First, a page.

The gardens of Government House always look spectacular – even with the occasional snowfall.
The massive viburnum hedge to the east of the Victorian Rose Garden has been a topic of conversation at the Garden Management Committee for some time. It was overgrown, diseased and rife with blackberry canes and other undesirables. Originally a shelter for the rose garden, it now blocked the view and the sunshine from the east.
This spring both the will and the funds were present and Bartlett Tree Experts were hired to cut it down and remove the extensive root system.
The area has been seeded with grass to provide better viewing access to both the Victorian Rose and Winter Gardens.
The early spring this year gave us the opportunity to perform some major renovations in the gardens at the very beginning of the gardening season. Change is always interesting so the Friends website will try to capture the before, the during and the after in a series of blog posts called Transitions.
On the southern edge of the Duck Pond between Rockland 1 and Pearkes Peak there were a couple of beds overgrown with hypericum, cottoneaster and a kolkwitzia. Besides being out of control and impinging on the path, they blocked the western view of the pond and the bamboo grove. A local family wished to donate a crab apple tree and this became the impetus to renovate the area.
The roots were mighty, but the team of Pearkes Peak gardeners were mightier and here is the result.
A couple of diminutive new residents were discovered this month in a Portuguese laurel in Pearkes Peak by the sharp eyes of Sharon Vermaning, Supervisor of that garden. The hummingbird nest measures about one and a half inches around (these condos are getting smaller all the time) and is populated by two tiny chicks whose long beaks can be seen poking out in the picture below.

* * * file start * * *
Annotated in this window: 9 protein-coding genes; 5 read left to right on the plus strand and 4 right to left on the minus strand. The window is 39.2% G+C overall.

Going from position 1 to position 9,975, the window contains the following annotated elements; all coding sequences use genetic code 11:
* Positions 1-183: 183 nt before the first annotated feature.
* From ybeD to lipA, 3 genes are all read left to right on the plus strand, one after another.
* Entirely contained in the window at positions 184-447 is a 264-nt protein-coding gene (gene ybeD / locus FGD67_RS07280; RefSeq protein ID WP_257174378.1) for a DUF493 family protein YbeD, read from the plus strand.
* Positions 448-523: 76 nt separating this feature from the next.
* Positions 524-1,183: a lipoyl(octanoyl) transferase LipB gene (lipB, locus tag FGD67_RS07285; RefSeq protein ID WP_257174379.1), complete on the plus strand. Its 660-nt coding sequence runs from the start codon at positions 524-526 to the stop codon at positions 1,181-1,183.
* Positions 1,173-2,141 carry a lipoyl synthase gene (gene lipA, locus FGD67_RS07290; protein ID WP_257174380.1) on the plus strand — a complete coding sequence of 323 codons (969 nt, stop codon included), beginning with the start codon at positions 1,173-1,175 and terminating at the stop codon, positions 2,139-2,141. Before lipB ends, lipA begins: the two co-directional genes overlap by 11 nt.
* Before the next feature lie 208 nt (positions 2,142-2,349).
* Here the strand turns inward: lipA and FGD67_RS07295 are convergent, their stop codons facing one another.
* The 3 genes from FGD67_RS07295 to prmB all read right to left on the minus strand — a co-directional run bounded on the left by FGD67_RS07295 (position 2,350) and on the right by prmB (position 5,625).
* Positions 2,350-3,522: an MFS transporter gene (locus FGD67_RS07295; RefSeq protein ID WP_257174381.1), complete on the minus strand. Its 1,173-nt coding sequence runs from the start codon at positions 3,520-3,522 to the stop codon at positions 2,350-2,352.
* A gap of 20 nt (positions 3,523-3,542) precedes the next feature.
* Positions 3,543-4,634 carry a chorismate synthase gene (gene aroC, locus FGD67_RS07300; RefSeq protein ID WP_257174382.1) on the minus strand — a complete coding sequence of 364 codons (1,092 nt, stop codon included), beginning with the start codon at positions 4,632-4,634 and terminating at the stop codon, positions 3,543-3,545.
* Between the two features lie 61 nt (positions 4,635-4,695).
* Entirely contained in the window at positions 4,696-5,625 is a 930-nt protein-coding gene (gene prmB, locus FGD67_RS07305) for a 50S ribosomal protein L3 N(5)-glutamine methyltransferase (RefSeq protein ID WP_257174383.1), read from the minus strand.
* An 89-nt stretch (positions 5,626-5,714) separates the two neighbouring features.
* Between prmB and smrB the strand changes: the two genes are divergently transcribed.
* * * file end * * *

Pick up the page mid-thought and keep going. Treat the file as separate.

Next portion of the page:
A new edition of the Cary Bulletin has been published today in advance of the start of the new gardening season. You’ll notice a few changes. As most of the Friends are now receiving the Bulletin electronically the new edition contains more colour, more pictures and should read very well on your computer or tablet screens. For those of you who prefer the print edition, fear not, it has been sent to our printer and will be mailed to you, as usual, very shortly.
Another change is that, from this edition forward, we are putting the electronic version of the Cary Bulletin in the public section of the website. A few changes were made for privacy protection to allow this. This will make the Bulletin easier to download and easier to pass along the link to friends and colleagues across Canada and around the world. Feel free to share it liberally.
You can find the Bulletin on a new page below the “The Friends” menu item or just click here.
Enjoy – and spread the word.
To honour Orm and Queenie, who was a dedicated member of the Pool Garden team, their family made a bequest to the Friends that was used to revitalize a section of Pearkes Peak, a shaded section beside the main path leading from the House to the Bruce Pavilion. The family members, pictured above, were given a tour and detailed explanation of the improvements made to the garden with the bequest by the Friends Head Gardener, Valerie Murray.
Commenting afterwards, Roberta Benson wrote, “I loved the garden and it felt just right as a living memorial of our love for Queenie and Orm for us and others to enjoy.”
The Rockland Border gardens contain a number of unusual plants. The photograph on the left shows: top left, Paraserianthes lophantha (Crested Wattle), native to Australia; top center, Tetrapanex papyrifer (Rice Paper plant) native to Taiwan; and top right with purple flowers, Solanum. Planted below are ligularia, restio, Euphorbia griffithii, fuchsia and dahlia. The photograph on the right shows Abutilon ‘Tiger Eye’. A tender perennial, Abutilon is a genus of many broadleaf flowering evergreen trees and shrubs, commonly called Flowering Maples.